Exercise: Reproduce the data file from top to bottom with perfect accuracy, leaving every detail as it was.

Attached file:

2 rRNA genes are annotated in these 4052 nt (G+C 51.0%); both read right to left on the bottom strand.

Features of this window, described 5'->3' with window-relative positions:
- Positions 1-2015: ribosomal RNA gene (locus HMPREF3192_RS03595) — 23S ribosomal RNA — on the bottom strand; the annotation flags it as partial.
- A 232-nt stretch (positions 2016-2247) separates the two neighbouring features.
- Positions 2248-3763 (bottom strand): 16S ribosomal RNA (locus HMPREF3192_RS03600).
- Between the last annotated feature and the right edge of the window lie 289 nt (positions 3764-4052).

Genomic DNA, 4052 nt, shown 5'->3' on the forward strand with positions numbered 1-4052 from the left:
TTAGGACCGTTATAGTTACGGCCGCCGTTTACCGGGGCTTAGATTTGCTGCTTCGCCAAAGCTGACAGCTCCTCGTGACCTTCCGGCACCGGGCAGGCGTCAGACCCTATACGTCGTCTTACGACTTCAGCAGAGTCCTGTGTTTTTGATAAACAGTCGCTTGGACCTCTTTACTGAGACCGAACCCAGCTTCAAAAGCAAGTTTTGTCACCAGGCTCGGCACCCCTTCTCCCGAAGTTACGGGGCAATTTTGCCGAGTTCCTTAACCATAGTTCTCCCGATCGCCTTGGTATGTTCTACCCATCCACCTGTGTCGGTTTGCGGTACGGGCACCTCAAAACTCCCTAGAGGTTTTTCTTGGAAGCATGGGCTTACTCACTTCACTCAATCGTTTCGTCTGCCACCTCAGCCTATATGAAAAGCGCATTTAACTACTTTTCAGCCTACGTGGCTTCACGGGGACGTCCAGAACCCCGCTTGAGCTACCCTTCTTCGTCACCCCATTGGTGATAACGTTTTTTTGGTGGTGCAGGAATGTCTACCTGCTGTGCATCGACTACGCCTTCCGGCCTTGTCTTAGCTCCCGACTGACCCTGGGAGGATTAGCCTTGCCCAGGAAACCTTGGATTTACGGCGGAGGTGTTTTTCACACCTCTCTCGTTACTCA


2 rRNA genes are annotated in these 4052 nt (G+C 51.0%); both read right to left on the bottom strand.

Features of this window, described 5'->3' with window-relative positions:
- Positions 1-2015: ribosomal RNA gene (locus HMPREF3192_RS03595) — 23S ribosomal RNA — on the bottom strand; the annotation flags it as partial.
- A 232-nt stretch (positions 2016-2247) separates the two neighbouring features.
- Positions 2248-3763 (bottom strand): 16S ribosomal RNA (locus HMPREF3192_RS03600).
- Between the last annotated feature and the right edge of the window lie 289 nt (positions 3764-4052).

Genomic DNA, 4052 nt, shown 5'->3' on the forward strand with positions numbered 1-4052 from the left:
TTAGGACCGTTATAGTTACGGCCGCCGTTTACCGGGGCTTAGATTTGCTGCTTCGCCAAAGCTGACAGCTCCTCGTGACCTTCCGGCACCGGGCAGGCGTCAGACCCTATACGTCGTCTTACGACTTCAGCAGAGTCCTGTGTTTTTGATAAACAGTCGCTTGGACCTCTTTACTGAGACCGAACCCAGCTTCAAAAGCAAGTTTTGTCACCAGGCTCGGCACCCCTTCTCCCGAAGTTACGGGGCAATTTTGCCGAGTTCCTTAACCATAGTTCTCCCGATCGCCTTGGTATGTTCTACCCATCCACCTGTGTCGGTTTGCGGTACGGGCACCTCAAAACTCCCTAGAGGTTTTTCTTGGAAGCATGGGCTTACTCACTTCACTCAATCGTTTCGTCTGCCACCTCAGCCTATATGAAAAGCGCATTTAACTACTTTTCAGCCTACGTGGCTTCACGGGGACGTCCAGAACCCCGCTTGAGCTACCCTTCTTCGTCACCCCATTGGTGATAACGTTTTTTTGGTGGTGCAGGAATGTCTACCTGCTGTGCATCGACTACGCCTTCCGGCCTTGTCTTAGCTCCCGACTGACCCTGGGAGGATTAGCCTTGCCCAGGAAACCTTGGATTTACGGCGGAGGTGTTTTTCACACCTCTCTCGTTACTCA